(Absolutely nothing.)Frico is an Italian thing. It's basically a crispy wafer of cheese, or a cheese crisp. Leave it to those genius Italians to come up with something that makes everything taste better, with such little effort.
But what you don't typically see is frico as a garnish, as seen here, for mac n' cheese. Try it on other pastas, as you would freshly grated parmigiano, or atop risotto, soups, salads, and vegetable sides. Simply crumble, and sprinkle.
Think of it as a crispy, toasty cheese topper. Treat it as any other finishing touch, like fresh herbs or a drizzle of really nice olive oil: it's a great, easy way to complete a dish and bring it to an even better place. The ultimate garnish.
Making frico is as easy as it gets. Start by grating some Parmigiano Reggiano (other cheeses that work: domestic parmesan, montasio, and piave) on the smallest holes of a box grater or with a microplane. Sprinkle the cheese in an even layer on a slipat-lined baking sheet. The silpat is great for this, but if you don't have one, parchment paper works, too. Bake at 375 until golden around the edges and set, about 10 minutes. You can also heat the cheese in an even layer in a nonstick skillet over medium-low heat, but I think the oven-plus-silpat method works best.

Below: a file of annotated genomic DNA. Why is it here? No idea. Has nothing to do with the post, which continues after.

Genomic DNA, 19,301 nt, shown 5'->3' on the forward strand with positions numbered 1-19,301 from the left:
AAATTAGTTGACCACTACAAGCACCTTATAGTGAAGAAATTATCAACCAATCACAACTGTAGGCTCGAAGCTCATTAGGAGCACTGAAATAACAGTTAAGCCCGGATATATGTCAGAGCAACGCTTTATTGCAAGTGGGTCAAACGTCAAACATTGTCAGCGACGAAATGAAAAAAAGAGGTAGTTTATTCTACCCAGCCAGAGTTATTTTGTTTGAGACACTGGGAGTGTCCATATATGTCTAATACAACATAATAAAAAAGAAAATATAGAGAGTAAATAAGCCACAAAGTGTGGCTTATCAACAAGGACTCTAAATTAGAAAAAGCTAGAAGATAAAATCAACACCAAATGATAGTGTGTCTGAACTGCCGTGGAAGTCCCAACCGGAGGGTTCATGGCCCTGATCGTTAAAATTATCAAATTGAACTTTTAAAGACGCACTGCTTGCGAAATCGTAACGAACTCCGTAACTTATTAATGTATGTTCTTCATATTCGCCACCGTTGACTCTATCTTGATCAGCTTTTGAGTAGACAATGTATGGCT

Let cool, and carefully slide an offset spatula beneath the crisp to release. Traditionally, it's served as a standalone crisp. You can also mold the frico to form a small cup by draping it over the back of a small bowl while still warm and maleable, and then use it as an edible vessel for risotto or gnocchi.
Making frico is a great way to get rid of extra parm that might be getting old or dried out in your fridge. It tastes toasty and nutty, with a mellowed saltiness in comparison to the cheese in its raw form.
Nora Singley used to be a cheesemonger and the Director of Education at Murray's Cheese Shop in New York City, where she continues to teach cheese classes for the public. She is currently a TV Chef on The Martha Stewart Show.
(Image: Martha Stewart)